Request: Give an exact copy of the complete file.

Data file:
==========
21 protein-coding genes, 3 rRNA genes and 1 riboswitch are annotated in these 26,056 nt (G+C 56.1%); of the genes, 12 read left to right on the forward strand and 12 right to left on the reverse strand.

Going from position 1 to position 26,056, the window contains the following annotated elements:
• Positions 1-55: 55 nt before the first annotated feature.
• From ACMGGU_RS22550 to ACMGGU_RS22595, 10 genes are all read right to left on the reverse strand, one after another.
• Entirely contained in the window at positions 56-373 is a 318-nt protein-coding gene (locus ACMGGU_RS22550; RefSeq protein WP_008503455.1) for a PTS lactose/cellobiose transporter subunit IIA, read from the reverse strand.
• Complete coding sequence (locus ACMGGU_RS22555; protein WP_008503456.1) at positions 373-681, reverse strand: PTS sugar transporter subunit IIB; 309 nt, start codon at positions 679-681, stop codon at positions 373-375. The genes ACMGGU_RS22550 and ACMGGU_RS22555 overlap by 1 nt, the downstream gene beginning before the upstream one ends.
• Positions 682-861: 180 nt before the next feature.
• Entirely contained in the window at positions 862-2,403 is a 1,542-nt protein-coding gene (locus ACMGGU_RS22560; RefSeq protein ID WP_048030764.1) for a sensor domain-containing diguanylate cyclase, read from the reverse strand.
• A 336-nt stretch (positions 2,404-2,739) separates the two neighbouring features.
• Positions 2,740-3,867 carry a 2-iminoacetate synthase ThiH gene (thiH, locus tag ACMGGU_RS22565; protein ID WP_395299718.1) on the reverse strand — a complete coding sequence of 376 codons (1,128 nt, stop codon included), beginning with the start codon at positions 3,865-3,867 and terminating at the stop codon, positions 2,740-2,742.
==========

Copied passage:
21 protein-coding genes, 3 rRNA genes and 1 riboswitch are annotated in these 26,056 nt (G+C 56.1%); of the genes, 12 read left to right on the forward strand and 12 right to left on the reverse strand.

Going from position 1 to position 26,056, the window contains the following annotated elements:
• Positions 1-55: 55 nt before the first annotated feature.
• From ACMGGU_RS22550 to ACMGGU_RS22595, 10 genes are all read right to left on the reverse strand, one after another.
• Entirely contained in the window at positions 56-373 is a 318-nt protein-coding gene (locus ACMGGU_RS22550; RefSeq protein WP_008503455.1) for a PTS lactose/cellobiose transporter subunit IIA, read from the reverse strand.
• Complete coding sequence (locus ACMGGU_RS22555; protein WP_008503456.1) at positions 373-681, reverse strand: PTS sugar transporter subunit IIB; 309 nt, start codon at positions 679-681, stop codon at positions 373-375. The genes ACMGGU_RS22550 and ACMGGU_RS22555 overlap by 1 nt, the downstream gene beginning before the upstream one ends.
• Positions 682-861: 180 nt before the next feature.
• Entirely contained in the window at positions 862-2,403 is a 1,542-nt protein-coding gene (locus ACMGGU_RS22560; RefSeq protein ID WP_048030764.1) for a sensor domain-containing diguanylate cyclase, read from the reverse strand.
• A 336-nt stretch (positions 2,404-2,739) separates the two neighbouring features.
• Positions 2,740-3,867 carry a 2-iminoacetate synthase ThiH gene (thiH, locus tag ACMGGU_RS22565; protein ID WP_395299718.1) on the reverse strand — a complete coding sequence of 376 codons (1,128 nt, stop codon included), beginning with the start codon at positions 3,865-3,867 and terminating at the stop codon, positions 2,740-2,742.